In general, hydrogel materials have a relatively low refractive index, making them less desirable than other materials because of the thicker lens optic necessary to achieve a given refractive power. Conventional silicone materials generally have a higher refractive index than hydrogels, but tend to unfold explosively after being placed in the eye in a folded position. Explosive unfolding can potentially damage the corneal endothelium and/or rupture the natural lens capsule. Acrylic materials are desirable because they typically have a high refractive index and unfold more slowly or controllably than conventional silicone materials.

U.S. Patent No. 5,290,892 discloses high refractive index, acrylic materials suitable for use as an intraocular lens ("IOL") material. These acrylic materials contain, as principal components, two aryl acrylic monomers. The lOLs made of these acrylic materials can be rolled or folded for insertion through small incisions. U.S. Patent No. 5,331 ,073 also discloses soft acrylic SOL materials. These materials contain as principal components, two acrylic monomers which are defined by the properties of their respective homopolymers. The first monomer is defined as one in which its homopolymer has a refractive index of at least about 1 .50. The second monomer is defined as one in which its homopolymer has a glass transition temperature less than about 22 C. These SOL materials also contain a cross-linking component. Additionally, these materials may optionally contain a fourth constituent, different from the first three constituents, which is derived from a hydrophilic monomer. These materials preferably have a total of less than about 15% by weight of a hydrophilic component.

U.S. Patent No. 5,693,095 discloses foldable, high refractive index ophthalmic lens materials containing at least about 90 wt.% of only two principal components: one aryl acrylic hydrophobic monomer and one hydrophilic monomer. The aryl acrylic hydrophobic monomer has the formula

X

I

CH2 = C - COO-(CH2)m-Y-Ar wherein: X is H or CH3 ;

m is 0-6;

Y is nothing, O, S, or NR, wherein R is H, CH3, CnH2n+l (n=1 -10), 1SO-OC3H7, C6H5, or Ch^CeHs; and

Ar is any aromatic ring which can be unsubstituted or substituted with CH3, C2H5, n-C3H7, iso-C3H7, OCH3, C6H1 1 , CI, Br, C6H5, or

CH2C6H5.

The lens materials described in the Ό95 Patent preferably have a glass- transition temperature ("Tg") between about -20 and +25 C.

Flexible intraocular lenses may be folded and inserted through a small incision. In general, a softer material may be deformed to a greater extent so that it can be inserted through an increasingly smaller incision. Soft acrylic or methacrylic materials typically do not have an appropriate combination of strength, flexibility and non-tacky surface properties to permit lOLs to be inserted through an incision as small as that required for silicone lOLs.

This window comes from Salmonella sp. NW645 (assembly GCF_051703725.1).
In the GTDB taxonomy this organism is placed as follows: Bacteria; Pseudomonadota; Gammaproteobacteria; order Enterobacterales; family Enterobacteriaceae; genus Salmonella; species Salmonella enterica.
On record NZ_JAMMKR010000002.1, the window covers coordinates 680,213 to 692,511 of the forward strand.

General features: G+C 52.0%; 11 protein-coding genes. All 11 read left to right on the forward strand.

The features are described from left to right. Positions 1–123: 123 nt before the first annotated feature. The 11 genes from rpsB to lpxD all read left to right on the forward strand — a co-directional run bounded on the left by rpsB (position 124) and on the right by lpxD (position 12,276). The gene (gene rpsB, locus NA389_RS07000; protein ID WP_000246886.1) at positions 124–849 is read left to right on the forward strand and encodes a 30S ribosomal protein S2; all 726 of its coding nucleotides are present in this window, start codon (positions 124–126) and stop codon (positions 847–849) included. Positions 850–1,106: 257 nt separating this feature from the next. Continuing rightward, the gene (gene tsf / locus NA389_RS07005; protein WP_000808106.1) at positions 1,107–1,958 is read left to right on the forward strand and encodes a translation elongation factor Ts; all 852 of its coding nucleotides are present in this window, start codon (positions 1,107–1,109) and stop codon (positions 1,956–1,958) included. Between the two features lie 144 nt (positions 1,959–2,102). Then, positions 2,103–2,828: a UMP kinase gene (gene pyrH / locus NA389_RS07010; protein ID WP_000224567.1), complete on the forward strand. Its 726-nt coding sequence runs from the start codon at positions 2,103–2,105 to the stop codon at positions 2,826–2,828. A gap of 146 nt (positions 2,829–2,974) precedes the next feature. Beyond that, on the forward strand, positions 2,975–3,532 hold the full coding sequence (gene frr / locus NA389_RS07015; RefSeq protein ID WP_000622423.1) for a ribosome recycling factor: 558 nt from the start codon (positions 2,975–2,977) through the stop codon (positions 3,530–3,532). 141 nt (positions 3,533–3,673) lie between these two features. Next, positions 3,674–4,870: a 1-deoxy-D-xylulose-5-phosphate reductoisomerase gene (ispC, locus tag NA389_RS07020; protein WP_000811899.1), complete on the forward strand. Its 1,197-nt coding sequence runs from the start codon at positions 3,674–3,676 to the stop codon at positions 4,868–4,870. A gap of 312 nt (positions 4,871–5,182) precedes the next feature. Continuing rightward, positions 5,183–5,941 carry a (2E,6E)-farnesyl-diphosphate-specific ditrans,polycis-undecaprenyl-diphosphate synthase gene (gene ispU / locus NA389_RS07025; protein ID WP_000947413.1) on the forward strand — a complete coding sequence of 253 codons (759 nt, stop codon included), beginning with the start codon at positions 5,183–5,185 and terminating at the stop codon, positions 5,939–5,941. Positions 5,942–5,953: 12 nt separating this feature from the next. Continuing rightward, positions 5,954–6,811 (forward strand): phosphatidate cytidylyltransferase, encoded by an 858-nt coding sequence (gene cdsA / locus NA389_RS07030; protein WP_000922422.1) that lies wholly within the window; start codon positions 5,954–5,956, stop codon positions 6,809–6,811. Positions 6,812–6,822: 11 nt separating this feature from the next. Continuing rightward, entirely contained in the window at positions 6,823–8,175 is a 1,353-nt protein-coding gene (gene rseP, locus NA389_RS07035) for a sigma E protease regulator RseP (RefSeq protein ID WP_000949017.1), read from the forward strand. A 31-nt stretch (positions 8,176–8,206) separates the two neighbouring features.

Polyethylene glycol (PEG) dimethacry!ates are known to improve glistening resistance of hydrophobic acrylic formulations. See, for example, U.S. Patent Nos. 5,693,095 and 6,353,069. Both the concentration and molecular weight of PEG dimethacrylates have an impact on glistening performance. Generally, use of higher molecular weight PEG dimethacrylates (1000 MW) yield copolymers with improved glistening performance at low PEG concentrations (10 - 15 wt%), as compared to lower molecular weight PEG dimethacrylates (<1000 MW). However, low PEG dimethacrylate concentrations are desirable to maintain a high refractive index copolymer. Addition of PEG dimethacrylates also tends to decrease the modulus and tensile strength of the resulting copolymer.

SUMMARY OF THE INVENTION

Improved soft, foldable acrylic device materials which are particularly suited for use as lOLs, but which are also useful as other ophthalmic or otorhinolaryngological devices, such as contact lenses, keratoprostheses. corneal rings or inlays, otological ventilation tubes and nasal implants, have been discovered. These polymeric materials comprise a high molecular weight, reactive, linear polyethylene glycol component.

Among other factors, the present invention is based on the finding that use of high molecular weight, reactive, linear polyethylene glycol components in acrylic intraocular lens formulations efficiently reduces or eliminates temperature-induced glistening formation in hydrophobic acrylic copolymers. The subject monomers allow synthesis of glistening resistant, low equilibrium water content, high refractive index lOLs. Detailed Description of the invention